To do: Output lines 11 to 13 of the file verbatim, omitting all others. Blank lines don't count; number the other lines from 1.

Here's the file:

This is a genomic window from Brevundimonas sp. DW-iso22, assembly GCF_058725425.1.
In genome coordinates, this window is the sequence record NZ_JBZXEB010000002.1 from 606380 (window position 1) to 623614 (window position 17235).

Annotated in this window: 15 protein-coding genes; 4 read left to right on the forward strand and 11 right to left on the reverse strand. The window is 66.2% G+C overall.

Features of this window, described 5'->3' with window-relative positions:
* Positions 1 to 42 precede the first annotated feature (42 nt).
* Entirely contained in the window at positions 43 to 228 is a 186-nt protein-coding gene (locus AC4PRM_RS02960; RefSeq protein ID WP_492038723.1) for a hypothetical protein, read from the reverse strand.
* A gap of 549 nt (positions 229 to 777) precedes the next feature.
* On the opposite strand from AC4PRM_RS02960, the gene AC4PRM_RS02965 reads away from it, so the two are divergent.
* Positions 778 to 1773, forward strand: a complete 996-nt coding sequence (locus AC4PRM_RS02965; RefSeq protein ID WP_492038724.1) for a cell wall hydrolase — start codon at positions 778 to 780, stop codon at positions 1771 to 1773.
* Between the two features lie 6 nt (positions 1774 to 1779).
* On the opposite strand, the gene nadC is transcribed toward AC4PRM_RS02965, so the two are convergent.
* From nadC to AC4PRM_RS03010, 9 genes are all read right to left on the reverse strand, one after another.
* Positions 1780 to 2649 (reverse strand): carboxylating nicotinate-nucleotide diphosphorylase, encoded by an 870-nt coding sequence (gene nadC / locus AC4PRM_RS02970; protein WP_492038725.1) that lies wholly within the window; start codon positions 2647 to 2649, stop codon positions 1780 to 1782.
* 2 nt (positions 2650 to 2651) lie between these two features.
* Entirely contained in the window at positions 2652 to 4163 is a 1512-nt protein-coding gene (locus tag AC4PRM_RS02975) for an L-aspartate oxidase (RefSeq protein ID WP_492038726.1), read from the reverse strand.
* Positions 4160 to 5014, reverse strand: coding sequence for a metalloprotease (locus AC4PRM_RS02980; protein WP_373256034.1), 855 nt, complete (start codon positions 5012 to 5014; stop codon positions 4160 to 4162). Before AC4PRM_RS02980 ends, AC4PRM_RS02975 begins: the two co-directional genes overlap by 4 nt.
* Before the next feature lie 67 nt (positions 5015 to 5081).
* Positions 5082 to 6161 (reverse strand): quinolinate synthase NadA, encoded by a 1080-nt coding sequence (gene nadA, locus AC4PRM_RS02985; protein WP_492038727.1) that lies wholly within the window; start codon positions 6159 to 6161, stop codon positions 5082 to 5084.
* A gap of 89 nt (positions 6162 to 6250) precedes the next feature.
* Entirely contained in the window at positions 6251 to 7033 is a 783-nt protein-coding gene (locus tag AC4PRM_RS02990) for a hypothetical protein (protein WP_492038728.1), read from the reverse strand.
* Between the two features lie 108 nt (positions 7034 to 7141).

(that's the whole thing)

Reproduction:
* On the opposite strand, the gene nadC is transcribed toward AC4PRM_RS02965, so the two are convergent.
* From nadC to AC4PRM_RS03010, 9 genes are all read right to left on the reverse strand, one after another.
* Positions 1780 to 2649 (reverse strand): carboxylating nicotinate-nucleotide diphosphorylase, encoded by an 870-nt coding sequence (gene nadC / locus AC4PRM_RS02970; protein WP_492038725.1) that lies wholly within the window; start codon positions 2647 to 2649, stop codon positions 1780 to 1782.